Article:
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Discussion Starter · #1 ·
Sarah

Could you advise about the risks/benefits of PGD?

I have unexplained secondary infertility (we have a five year old son) and have been ttc a second child for 4 years.  I am 41 years old and started sniffing last week on my first cycle of IVF.  

Does PGD offer our best chance of success given my age?  Is there any information on relative outcomes in older patients (i.e. PGD vs non-PGD)?  What are the implications of PGD for the length of time between ec and et?  

We know that it's very expensive but would like to give it a try on our first attempt if this increases our chances significantly.

Many thanks

Kim
 

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Hi Kim

I will be interested to see the response.

Also considering the above due to high levels of embryos not suviving thawing process. Our last lot were all blastocysts and they all perished :(

Lots of luck

Lou xxx
 

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Hi,
PGD is a very specialised treatment option. I don't have stats to hand but the theory is that chromosomal abnormalities could be picked up prior to ET. As the level of chromosomal abnormalities does increase significantly after the age of 40, it would be a logical step and the thought is that in the future it will be a standard treatment rather than specialised. Regarding the delay between EC and ET, that isn't a problem and embryos tested will reproduce the cells removed at this early stage of development. The down side is that you have a higher chance of not even getting to embryo transfer because all embryos are found to be abnormal or do not develop for long enough. It's a tough decision to make and I would advise getting further info from your clinic on it's stats on outcome. I presume that your centre does do PGD as only a few do. Hope this helps.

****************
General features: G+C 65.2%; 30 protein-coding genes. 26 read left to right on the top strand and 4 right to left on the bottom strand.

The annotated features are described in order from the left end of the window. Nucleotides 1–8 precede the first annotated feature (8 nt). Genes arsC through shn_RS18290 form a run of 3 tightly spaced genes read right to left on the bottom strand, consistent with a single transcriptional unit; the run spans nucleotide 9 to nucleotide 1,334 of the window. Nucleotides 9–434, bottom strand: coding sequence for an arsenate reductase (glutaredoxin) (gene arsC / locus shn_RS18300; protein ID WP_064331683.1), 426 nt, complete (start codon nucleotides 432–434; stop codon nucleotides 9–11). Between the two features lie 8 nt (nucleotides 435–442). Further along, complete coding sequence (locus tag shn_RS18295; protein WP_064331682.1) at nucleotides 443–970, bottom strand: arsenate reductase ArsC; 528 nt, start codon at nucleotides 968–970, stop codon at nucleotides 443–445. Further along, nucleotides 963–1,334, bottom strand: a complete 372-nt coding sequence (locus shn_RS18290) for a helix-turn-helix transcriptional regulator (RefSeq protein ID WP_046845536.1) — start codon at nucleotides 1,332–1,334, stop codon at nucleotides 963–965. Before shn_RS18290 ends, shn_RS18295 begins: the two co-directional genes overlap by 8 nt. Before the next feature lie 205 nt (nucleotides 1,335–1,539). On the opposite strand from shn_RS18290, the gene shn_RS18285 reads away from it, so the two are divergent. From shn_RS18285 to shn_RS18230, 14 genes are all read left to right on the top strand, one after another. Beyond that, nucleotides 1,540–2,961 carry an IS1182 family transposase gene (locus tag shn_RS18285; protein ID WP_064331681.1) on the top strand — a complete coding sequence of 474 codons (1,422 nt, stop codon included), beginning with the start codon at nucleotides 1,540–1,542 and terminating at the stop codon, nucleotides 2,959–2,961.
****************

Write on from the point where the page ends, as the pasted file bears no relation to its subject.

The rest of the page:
Sarah
 

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Discussion Starter · #5 ·
Hi Sarah

thanks for the info. Yes my clinic (ARGC) offer PGD although the chromosomal analysis is done in Chicago. We went there specifically because we saw stories in the media about PGD and older women having IVF last year.

I think my feeling is that if we don't make it to ET because of abnormalities that's OK - it's just pre-empting an inevitably poor outcome and at least we'll know what the cause was. I did ask the embryologist about stats and she said their results were very good but didn't give me actual numbers. Maybe I'll press them on it.

Thanks again - I'll post on our decision and progress

Kim
 
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